At her best, as in chapters featuring Truus Schröder and Constance Perkins, the actively engaged clients of Gerrit Rietveld and Richard Neutra, respectively, Friedman gives ample evidence of the congenial tugs of war that led to the creation of masterpieces and documents the satisfaction each woman got from living in her home. But in other chapters, Friedman strains to cast these women in a favorable light: Aline Barnsdall, in particular, comes across as someone too lost in mystical ideas about open-air theater to ever see the ambitious arts complex-cum-residence she commissioned from Frank Lloyd Wright come to fruition. Vanna Venturi, mother of architect Robert Venturi and client for his second completed building, and Gabrielle de Monzie, one of three clients for Le Corbusier's Les Terrasses in suburban Paris, seem like nonentities in the design phase of their homes.
Friedman's most ambitious chapter discusses Ludwig Mies van der Rohe's Farnsworth House and Philip Johnson's Glass House/Guest House, perhaps the two greatest icons of modernist residential architecture. It explores in depth the souring of Mies' relationship with Edith Farnsworth (due to cost overruns and her realization of the glass box's minimalist severity), and then pans out to briefly discuss the era's prevailing sexual mores and debates about privacy. Friedman contrasts the Farnsworth House with one of Johnson's twin buildings that bears formal resemblance but functions quite differently as a residence.
Despite a somewhat didactic tone that makes for annoying repetitions, this book supports its claim that women decisively shaped modernist domestic architecture, leaving the reader clamoring for others to extend the analysis of this subject. —Brian Sholis
Land of the hand
Mapping in Michigan & the Great Lakes Region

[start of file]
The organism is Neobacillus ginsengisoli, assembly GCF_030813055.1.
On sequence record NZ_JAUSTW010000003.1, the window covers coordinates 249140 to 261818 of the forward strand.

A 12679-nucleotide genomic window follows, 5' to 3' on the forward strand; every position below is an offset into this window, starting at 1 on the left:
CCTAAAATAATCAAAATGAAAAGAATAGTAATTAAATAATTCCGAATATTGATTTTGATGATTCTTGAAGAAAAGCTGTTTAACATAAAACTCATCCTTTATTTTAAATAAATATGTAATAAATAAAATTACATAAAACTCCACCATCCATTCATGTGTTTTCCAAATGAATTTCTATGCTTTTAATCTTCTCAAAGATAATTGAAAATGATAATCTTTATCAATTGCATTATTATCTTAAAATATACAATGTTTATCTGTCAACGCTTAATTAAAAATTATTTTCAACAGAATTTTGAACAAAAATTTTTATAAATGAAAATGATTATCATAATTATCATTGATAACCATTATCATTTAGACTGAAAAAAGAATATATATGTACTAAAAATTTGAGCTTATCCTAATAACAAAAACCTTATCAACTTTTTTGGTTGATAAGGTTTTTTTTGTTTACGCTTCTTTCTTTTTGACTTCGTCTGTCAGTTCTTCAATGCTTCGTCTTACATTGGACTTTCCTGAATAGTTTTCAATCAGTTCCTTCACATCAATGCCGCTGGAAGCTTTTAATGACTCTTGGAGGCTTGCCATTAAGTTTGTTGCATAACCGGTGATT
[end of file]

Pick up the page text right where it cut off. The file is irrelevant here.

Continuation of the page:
Edited by David I. Macleod
Michigan State University Press, $69.96, 377 pp.
We lower Michiganders are lucky. We always have a "map" handy. In fact, perhaps having the old "mitten" so branded on our brains makes looking through this attractive coffee-table book such a mind-bending experience. Drawing on irreplaceable period maps, especially those catalogued by cartographic collector Louis Karpinski (1878-1956), Mapping in Michigan opens with a surprising series of 17th, 18th and 19th century maps of the region from French, British and American surveyors and explorers. It's fascinating to see our familiar peninsula depicted as a jagged point jutting into an open sea, or a dragon's head with a high plateau. The geography only starts shifting into familiar shapes by the 1820s, around Detroit and south of the "Indian Line." Only by the 1830s does our beloved outline come into satisfying focus.
But this look at Midwestern cartography casts a broader net than that, geographically and chronologically. The book includes surveyors' notes, town plats, fire insurance maps and highway plans. The heavily footnoted tome is concerned with beautiful images and the stories behind them, including Robert Rogers' search for the fabled Northwest Passage, the vital assistance from Native Americans and the political jockeying of boundary commissions. It also ably illustrates how maps went from pioneers' guides on the frontier to promotional AAA handouts choked with mileages, highway shields, county lines, camp sites and airports.
One complaint is that some images suffer from low resolution, unlike much more expensive mapping surveys — such as Wayne State University Press' $150 Frontier Metropolis — but that's a flaw those "smitten with the Mitten" will likely overlook. —Michael Jackman
Schulz and Peanuts: A Biography
by David Michaelis
Harper, $34.95, 672 pp.
Ah, Peanuts: those crafty, balloon-headed kids with existential dilemmas. Depressed, self-immolating Charlie Brown, reliably cruel dream-deflater Lucy, fanciful, silly Snoopy, idealist Linus, pestering Sally and the unforgettable rest.
Charles Schulz, the Minnesota-bred creator and illustrator of these rascals, drew on influences from his own life experiences to an overwhelming degree, and consuming this biography upturns all 17,897 strips. Author David Michaelis had access not only to the entirety of Schulz's oeuvre, but to previous interviews and correspondence, as well as conversations with relatives, associates and others. As such, he paints a probing and sometimes unflattering portrait of the barber's son and WWII vet whose cartoon phenomenon would transfix several generations of fans worldwide. Comics from various eras are strategically included to demonstrate how the miniature gang's misadventures substituted as an informal diary of sorts. Lucy's ultra-aggro '60s-'70s period reflected the harsh, in-your-face personality of Joyce, Schulz's first wife, but also echoes his discouraging mother, Dena. Snoopy's siblings, separated after leaving the Daisy Hill Puppy Farm, stood in for members of Schulz's own extended family. Schroeder's intense piano practice, to the exclusion of all else, expressed the author's desire to be left alone with his drawing board.